Article

Reverse Cash and Carry arbitrage

08 May 2017 Nilesh Jain

New Page 1

Reverse Cash and Carry arbitrage is a combination of short position in underlying asset (cash) and long position in underlying future. It is initiated when future is trading at a discount as compared to cash market price. In other words, the cash market price is trading higher as compared to future. The arbitrageur/ trader can take position by selling his delivery of stocks in cash and simultaneously buying futures of same underlying assets of equal quantity. A trader must have delivery in that particular stock when there is such an opportunity available in the market.

Reverse cash and carry arbitrage occurs when market is in "Backwardation", which means future contracts are trading at a discount to the spot price.

Let’s try to understand with the help example of CEATLTD as on 26th APRIL 2017:

As we can see in the above illustration from 5paisa terminal there was a price difference between cash market price and May futures price of Rs 60.

Cash market price (as on 26th April 2017) (S)

Rs 1570

May Futures (Expiry on 29th May 2017) (F)

Rs 1510

Contract size

700

Rate of Interest

9% (p.a.)

Time to expiry (n)

29 days

Amount received from selling Delivery of CEAT

Rs 10,99,000 (1570*700)

Margin required to sell futures

Rs 1,37,595

Free cash available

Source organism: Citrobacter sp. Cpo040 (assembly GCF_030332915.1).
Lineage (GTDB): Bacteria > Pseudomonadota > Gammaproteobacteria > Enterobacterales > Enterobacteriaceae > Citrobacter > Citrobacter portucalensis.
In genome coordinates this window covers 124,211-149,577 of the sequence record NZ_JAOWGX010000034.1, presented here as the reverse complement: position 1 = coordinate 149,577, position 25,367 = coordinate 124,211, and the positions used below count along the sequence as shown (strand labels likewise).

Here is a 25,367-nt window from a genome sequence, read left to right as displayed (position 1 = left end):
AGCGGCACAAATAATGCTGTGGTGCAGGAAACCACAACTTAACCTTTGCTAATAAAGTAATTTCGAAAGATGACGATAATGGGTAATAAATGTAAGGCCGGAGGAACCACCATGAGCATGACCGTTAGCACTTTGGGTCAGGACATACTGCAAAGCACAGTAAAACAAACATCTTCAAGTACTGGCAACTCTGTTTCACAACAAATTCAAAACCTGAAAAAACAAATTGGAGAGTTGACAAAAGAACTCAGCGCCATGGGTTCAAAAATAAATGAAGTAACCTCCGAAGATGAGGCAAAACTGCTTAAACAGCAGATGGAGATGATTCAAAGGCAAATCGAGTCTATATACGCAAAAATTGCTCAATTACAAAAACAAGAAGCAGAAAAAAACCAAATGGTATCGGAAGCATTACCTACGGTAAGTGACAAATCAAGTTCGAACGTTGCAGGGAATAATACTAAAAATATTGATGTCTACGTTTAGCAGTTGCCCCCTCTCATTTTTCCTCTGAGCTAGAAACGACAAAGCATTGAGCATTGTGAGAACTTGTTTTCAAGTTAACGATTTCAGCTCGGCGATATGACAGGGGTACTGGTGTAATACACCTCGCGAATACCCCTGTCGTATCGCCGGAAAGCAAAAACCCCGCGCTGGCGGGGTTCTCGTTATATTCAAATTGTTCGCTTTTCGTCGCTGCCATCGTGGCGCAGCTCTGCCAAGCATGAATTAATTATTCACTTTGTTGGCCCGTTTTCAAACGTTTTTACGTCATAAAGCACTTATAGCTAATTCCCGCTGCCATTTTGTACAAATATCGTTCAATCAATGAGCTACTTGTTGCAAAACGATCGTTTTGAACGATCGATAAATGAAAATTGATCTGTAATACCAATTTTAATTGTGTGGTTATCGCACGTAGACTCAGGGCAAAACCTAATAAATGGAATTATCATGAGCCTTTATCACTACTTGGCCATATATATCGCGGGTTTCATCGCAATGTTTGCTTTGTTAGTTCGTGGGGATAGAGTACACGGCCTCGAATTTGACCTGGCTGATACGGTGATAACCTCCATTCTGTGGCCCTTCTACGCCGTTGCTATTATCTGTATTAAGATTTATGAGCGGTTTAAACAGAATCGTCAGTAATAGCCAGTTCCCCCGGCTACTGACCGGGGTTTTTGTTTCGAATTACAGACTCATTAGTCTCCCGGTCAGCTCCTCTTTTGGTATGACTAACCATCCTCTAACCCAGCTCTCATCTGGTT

Rs 9,61,405

Fair value is measured by the formula

S= F/(1+R)^n

Lending rate

0.72%

Basis

Spot price-Future price

Free cash available to lend will be Rs 10,99,000 - Rs 1,37,595 = Rs 9,61,405

Gain from amount lend is Rs 6,874.71 (9,61,405*(0.09^(29/365)))

S= 1510/(1+0.09)^(29/365)

Fair Value of spot price (S)= 1500

Current spot price= 1570

Hence, we can see that there is an arbitrage opportunity.

Risk free Arbitrage=Rs 70 (1570-1500)

To take advantage from this mispricing, trader/arbitrageur will buy futures at Rs 1510 and sell CEATLTD in cash market at Rs 1570. This would result in gross arbitrage profit of Rs 42,000 (60*700). And income received from lended amount would be Rs 6874.71, so Net arbitrage profit would be Rs 48,874.71.

Scenario analysis:

Case 1: CEATLTD rises to 1620, at expiry

Loss on underlying (cash) = (1620-1570)*700= (Rs 35,000)

Profit on futures = (1620-1510)*700= Rs 77,000

Gross Gain on Arbitrage= Rs 42,000

Inflow from lending: Rs 6874.71

Net gain from arbitrage: Rs 48,874.71

Case 2: CEATLTD falls to 1450, at expiry

Profit on underlying (cash) = (1570-1450)*700= Rs 84,000

Loss on Futures= (1510-1450)*700= (Rs 42,000)

Gross Gain on Arbitrage= Rs 42,000

Inflow from lending: Rs 6874.71

Net gain from arbitrage: Rs 48,874.71

To round up, in any reverse cash and carry arbitrage, the moment you trigger this arbitrage, your profit is fixed depending upon the arbitrage opportunity. This is also called risk free arbitrage because your profit is secured irrespective of underlying price movement.

Whenever future price of an underlying asset are higher than the current spot price, a cash and carry arbitrage opportunity arises.